We all welcome feedback because it helps us grow.
Really, though, do you actually welcome it? Inside, I think we all feel our heartbeat pick up, our stomachs turn a bit, all kinds of physical reactions when we get big feedback. Not to mention the tape that starts playing over and over in our heads once we hear it: “Was it that bad? Why didn’t I get her input earlier? Boy, how stupid could I have been? Or, “The nerve” “He doesn’t know what he’s talking about.”
I just got that kind of feedback on the very first edition of an email newsletter I recently published. I worked hours and hours on it, futzing around in HTML (where I don’t belong), messing with templates, color, wording, images, on and on. I even asked for feedback from trusted colleagues. But I didn’t ask for feedback from my dear artistic friend Janis, who understands color and design way better than I do. And I got those famous words, “I love the ideas, BUT…”
My heart went clunk. I really wanted her to like it! I thought it was a pretty good beginning, as did the folks giving me feedback. But clearly, I could have used her feedback too.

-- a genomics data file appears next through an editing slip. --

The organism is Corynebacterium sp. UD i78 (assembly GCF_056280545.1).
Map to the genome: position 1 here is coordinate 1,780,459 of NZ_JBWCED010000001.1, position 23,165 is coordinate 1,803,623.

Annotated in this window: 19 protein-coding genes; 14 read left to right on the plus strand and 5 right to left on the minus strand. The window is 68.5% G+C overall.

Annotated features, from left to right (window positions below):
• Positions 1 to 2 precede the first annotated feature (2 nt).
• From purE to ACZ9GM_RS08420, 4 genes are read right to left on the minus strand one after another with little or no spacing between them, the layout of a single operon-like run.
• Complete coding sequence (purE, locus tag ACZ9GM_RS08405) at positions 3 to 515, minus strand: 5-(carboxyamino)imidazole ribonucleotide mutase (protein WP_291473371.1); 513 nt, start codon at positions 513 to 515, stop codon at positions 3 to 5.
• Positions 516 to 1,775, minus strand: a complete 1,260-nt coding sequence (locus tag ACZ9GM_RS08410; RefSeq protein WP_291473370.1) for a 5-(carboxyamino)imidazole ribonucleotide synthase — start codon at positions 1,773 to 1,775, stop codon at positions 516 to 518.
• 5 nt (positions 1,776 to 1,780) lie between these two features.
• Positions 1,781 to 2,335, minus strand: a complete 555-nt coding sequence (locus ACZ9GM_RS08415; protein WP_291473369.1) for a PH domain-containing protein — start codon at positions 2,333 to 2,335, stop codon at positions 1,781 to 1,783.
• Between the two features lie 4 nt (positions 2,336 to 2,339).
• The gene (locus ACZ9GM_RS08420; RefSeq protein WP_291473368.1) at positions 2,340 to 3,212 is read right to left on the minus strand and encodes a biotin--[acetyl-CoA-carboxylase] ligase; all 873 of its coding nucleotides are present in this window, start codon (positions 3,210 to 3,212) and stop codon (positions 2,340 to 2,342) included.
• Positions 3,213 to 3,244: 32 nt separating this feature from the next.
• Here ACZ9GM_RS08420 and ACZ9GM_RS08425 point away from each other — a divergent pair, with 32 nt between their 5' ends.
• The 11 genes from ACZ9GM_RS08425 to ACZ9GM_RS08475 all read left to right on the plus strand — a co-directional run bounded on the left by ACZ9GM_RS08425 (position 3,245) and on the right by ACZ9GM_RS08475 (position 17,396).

And you know why I didn’t ask? I knew she was busy, had been away a lot, and I thought I’d be bothering her. We’ve been talking about this here. I know better. But as I constantly remind myself and members of my workshops, what I know is not necessarily what I do.
I think this hits us especially hard when we have worked like dogs to succeed at something new. We want to shout to the world, “But you don’t know how hard I worked to get it to this place!!!!” And know what? Nobody cares. I invested the time because I wanted to, because it’s what it took for me to learn, to feel confident enough to try something new.
Now it’s time to take the feedback. I know that, but I’m still disappointed. I hoped I could get it right on the first try. But alas, this learning curve thing is really a curve.
I’m proud of the fact that we got this newsletter thing started. We want to be helpful to people, and we want it to look as pretty as it can. So off to hear my artist friend’s input. She is brilliant, and I will learn much from her. And the newsletter will look a little different, a little better, the next go-round.